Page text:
Sally Clark

English woman falsely convicted of murder / From Wikipedia, the free encyclopedia

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Sally Clark (August 1964 – 15 March 2007)[1] was an English solicitor who, in November 1999, became the victim of a miscarriage of justice when she was found guilty of the murder of her two infant sons. Clark's first son died in December 1996 within a few weeks of his birth, and her second son died in similar circumstances in January 1998. A month later, Clark was arrested and tried for both deaths. The defence argued that the children had died of sudden infant death syndrome (SIDS). The prosecution case relied on flawed statistical evidence presented by paediatrician Professor Sir Roy Meadow, who testified that the chance of two children from an affluent family suffering SIDS was 1 in 73 million. He had arrived at this figure by squaring his estimate of a chance of 1 in 8500 of an individual SIDS death in similar circumstances. The Royal Statistical Society later issued a statement arguing that there was no statistical basis for Meadow's claim, and expressed concern at the "misuse of statistics in the courts".[3]

Quick facts: Sally Clark, Born, Died, Nationality, Citizen...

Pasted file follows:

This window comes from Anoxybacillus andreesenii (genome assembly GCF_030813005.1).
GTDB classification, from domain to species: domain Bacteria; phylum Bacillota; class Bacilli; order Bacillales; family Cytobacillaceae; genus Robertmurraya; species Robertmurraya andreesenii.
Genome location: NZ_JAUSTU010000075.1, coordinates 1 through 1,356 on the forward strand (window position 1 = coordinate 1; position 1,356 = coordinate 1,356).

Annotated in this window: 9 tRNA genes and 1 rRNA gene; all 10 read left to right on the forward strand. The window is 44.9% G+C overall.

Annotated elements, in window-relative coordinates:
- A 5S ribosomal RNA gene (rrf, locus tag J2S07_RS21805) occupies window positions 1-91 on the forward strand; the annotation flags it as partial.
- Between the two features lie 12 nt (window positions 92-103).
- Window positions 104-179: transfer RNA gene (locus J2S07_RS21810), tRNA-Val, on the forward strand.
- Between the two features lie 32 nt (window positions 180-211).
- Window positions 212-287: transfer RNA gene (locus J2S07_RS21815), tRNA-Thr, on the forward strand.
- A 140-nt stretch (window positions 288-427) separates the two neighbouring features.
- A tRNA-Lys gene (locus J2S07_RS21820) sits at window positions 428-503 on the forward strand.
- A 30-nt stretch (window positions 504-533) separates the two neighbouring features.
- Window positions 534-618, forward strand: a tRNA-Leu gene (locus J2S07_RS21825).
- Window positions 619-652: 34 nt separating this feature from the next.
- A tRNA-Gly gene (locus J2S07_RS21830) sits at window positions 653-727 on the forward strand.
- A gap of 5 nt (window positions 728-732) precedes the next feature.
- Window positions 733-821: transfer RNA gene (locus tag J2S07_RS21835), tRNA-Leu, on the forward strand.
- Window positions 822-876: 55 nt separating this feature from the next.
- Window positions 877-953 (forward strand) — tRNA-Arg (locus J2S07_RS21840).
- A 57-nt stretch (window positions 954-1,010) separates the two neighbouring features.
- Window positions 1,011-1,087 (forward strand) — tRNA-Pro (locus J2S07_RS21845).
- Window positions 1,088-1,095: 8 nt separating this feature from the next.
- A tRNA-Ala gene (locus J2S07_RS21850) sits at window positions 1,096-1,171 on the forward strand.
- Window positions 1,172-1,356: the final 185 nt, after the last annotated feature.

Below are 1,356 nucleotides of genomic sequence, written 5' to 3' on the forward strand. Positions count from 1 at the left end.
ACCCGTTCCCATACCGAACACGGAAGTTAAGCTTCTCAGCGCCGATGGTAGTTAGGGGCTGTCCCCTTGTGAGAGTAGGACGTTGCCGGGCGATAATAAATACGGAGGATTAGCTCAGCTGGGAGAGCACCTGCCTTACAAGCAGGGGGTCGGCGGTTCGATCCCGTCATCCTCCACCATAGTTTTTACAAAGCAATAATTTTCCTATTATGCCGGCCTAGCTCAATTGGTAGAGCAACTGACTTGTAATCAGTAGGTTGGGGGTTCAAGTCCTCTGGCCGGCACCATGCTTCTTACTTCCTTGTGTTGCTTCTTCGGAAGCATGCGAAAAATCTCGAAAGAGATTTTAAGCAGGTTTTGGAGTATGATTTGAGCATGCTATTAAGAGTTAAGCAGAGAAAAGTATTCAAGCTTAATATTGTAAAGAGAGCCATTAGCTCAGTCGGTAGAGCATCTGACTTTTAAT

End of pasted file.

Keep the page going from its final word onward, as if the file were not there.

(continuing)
Sally Clark
Sally Lockyer

August 1964[1]
Devizes, England[1]
Died15 March 2007(2007-03-15) (aged 42)
CitizenshipUnited Kingdom
Known forWrongly convicted of killing her sons

Clark was convicted in November 1999. The convictions were upheld on appeal in October 2000, but overturned in a second appeal in January 2003, after it emerged that Alan Williams, the prosecution forensic pathologist who examined both babies, had failed to disclose microbiological reports that suggested the second of her sons had died of natural causes.[4] Clark was released from prison having served more than three years of her sentence. Journalist Geoffrey Wansell called Clark's experience "one of the great miscarriages of justice in modern British legal history".[5] As a result of her case, the Attorney General Lord Goldsmith ordered a review of hundreds of other cases, and two other women had their convictions overturned. Clark's experience caused her to develop severe psychiatric problems and she died in her home in March 2007 from alcohol poisoning.[2]